But not all guest posts are created equal. In fact, some of them just flat out suck, and if you accept them and post them, everyone will suffer. Your readers will turn their back on you, and your blog will start failing because no one wants to read low quality content. And of course, the guest blogger will harm his (or her) reputation by making a bad first impression with your readers.
The question is: What constitutes a bad guest post? What criteria should you use for turning posts away?
Here are some basic guidelines you can use for turning down posts.
- Posts that are overly self-promotional—A guest post should never read like an advertisement. If the post has affiliate links or is a blatant sales pitch, you should reject it.
- Content that is factually incorrect—Even though you aren’t writing the post, you’re still accountable for the information it gives your readers. You can’t allow guest posts that steer your readers in the wrong direction. Guest posts with bad information reflect poorly on your blog.
- The post is a really short link grab—Perhaps the biggest benefit most people see in guest blogging is the link building aspect of it. Whenever you accept a guest post, that blogger customarily is allowed a couple of links back to his website. As a result, some bloggers get so caught up in link building, they crank out low quality posts of a couple hundred words just so they can grab their links and run. I’ve never been a huge fan of word counts, but in the case of accepting guest posts, instituting a minimum word count helps prevent this from happening.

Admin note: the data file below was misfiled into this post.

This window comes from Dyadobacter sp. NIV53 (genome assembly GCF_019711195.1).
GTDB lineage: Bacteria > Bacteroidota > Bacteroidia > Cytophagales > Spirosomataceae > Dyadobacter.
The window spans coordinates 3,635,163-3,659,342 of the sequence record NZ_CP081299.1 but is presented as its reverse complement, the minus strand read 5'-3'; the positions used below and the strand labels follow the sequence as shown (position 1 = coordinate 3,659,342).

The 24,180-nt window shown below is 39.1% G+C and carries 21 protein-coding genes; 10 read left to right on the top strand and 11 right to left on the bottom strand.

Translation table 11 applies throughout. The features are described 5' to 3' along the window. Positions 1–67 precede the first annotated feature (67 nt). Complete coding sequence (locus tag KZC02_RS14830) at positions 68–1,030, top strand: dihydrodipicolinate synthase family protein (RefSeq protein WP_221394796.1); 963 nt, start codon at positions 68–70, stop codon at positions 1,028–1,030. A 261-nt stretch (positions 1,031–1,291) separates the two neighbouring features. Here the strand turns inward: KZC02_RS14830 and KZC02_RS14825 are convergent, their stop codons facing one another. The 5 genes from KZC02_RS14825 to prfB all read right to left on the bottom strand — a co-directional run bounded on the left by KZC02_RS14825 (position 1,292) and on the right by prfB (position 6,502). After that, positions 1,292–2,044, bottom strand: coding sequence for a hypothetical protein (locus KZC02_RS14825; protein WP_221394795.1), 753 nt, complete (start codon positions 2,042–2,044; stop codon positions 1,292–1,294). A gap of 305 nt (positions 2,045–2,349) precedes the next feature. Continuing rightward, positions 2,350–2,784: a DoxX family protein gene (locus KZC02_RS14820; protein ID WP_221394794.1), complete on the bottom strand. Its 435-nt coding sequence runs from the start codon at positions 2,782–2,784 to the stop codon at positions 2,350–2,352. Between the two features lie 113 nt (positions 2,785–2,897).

- It’s duplicate content—Believe it or not, there are some guest bloggers out there who will try to pass off content they’ve already published elsewhere. Some people really will take any shortcut they can to build links and get their name out there. So, make sure you take the time to check the content for originality.
- It doesn’t match the theme of your blog—Extreme example: If you maintain a blog about sports, you obviously wouldn’t accept a guest post about gardening. Your readers don’t want to see it, and it just doesn’t make sense for your blog. Strong blogs have a clearly defined niche, and all content published fits within that niche.